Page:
Quezada: When I was in college I studied Shakespeare. I felt if I wanted to be taken seriously as an actor, classical study was the way to do it. When I graduated and started out in community theatre, I couldn’t get a part. There was no acceptance of a Chicano Shakespearian actor….just couldn’t convince them I could do Shakespeare. The one thing I am, and would encourage anyone starting out in this business to be, is a “persistent auditioner,”  so after five years doing everything there was to do, from painting sets to getting coffee at “la Compania de Teatro” community theatre, I started writing a play with a dream to produce it.

SFDC: Did you produce that play?

Quezada: Yes, in collaboration with Anthony Wasson of the National Hispanic Cultural Center, I wrote a play, a comedy called “The First Chicano President.” It is a sketch play based on my brother. We rented a theatre and sold it out. I had learned everything I could working with “la Compania,” and I used the knowledge to produce “The First Chicano President.” I did everything for the production, from the graphics and sets to directing and acting. I proved to myself I was the total package and I haven’t looked back. My partner and I didn’t make much money on that project…something like $2.00… in fact we lived on rice and tomato paste for a long time!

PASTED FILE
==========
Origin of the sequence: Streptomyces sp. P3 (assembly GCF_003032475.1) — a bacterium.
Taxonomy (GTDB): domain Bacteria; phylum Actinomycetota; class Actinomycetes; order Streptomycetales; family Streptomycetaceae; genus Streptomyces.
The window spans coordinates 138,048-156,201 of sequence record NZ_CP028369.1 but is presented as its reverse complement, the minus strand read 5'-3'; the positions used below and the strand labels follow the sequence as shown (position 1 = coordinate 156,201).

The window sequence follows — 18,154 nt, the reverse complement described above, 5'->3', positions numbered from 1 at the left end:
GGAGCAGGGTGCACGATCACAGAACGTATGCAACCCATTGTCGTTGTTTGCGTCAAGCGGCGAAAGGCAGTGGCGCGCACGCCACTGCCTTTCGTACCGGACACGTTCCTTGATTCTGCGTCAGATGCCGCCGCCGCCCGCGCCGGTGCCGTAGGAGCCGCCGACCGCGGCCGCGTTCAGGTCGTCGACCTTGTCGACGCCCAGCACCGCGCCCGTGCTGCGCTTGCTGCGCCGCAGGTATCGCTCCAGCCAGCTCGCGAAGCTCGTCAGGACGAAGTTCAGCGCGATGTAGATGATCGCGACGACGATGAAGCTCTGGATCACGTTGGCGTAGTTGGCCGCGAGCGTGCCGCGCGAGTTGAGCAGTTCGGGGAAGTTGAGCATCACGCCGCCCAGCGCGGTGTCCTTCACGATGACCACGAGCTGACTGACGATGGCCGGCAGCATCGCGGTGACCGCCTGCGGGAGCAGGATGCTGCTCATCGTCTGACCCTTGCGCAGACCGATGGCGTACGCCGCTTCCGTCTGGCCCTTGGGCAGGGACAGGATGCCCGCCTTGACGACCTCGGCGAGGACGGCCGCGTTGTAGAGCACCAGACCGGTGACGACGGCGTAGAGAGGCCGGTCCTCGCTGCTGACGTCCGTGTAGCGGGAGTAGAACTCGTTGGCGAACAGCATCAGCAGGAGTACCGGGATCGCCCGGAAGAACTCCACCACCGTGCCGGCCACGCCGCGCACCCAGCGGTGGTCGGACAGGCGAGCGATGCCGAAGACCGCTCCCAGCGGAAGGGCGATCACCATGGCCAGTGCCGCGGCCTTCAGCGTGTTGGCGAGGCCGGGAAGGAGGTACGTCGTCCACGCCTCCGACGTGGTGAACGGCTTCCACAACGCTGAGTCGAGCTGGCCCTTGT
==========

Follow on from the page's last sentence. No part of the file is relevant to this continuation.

SFDC: You are known nationally and particularly throughout the Southwest as a standup comedian. Can you talk about the transition from acting to comedy?

Quezada: Like every other career move, comedy came to me as an opportunity I had to learn and make my own. A club owner saw a performance of “The Last Chicano President” and asked me to do some standup. I had never done standup before, but he said, "the gig pays $400." That is great
incentive when you’re eating tomato paste and rice. I got together with my brother and produced a seven-minute routine. I get to the club, see my name huge on the marquee, and I said to the guy, "hey I thought I was only doing seven minutes." He said to me, ” the headliner gets the $400.” I watched the other guys, did my seven minutes and just started talking about my huge Chicano family and got the laughs. That turned into more bookings doing standup. It wasn’t easy. Comedy is a skill I had to learn. You have to relate to the audience in every new city you go to. I was blessed with specials on HBO and Showtime, and I’ve opened for both Paul Rodriquez and George Lopez.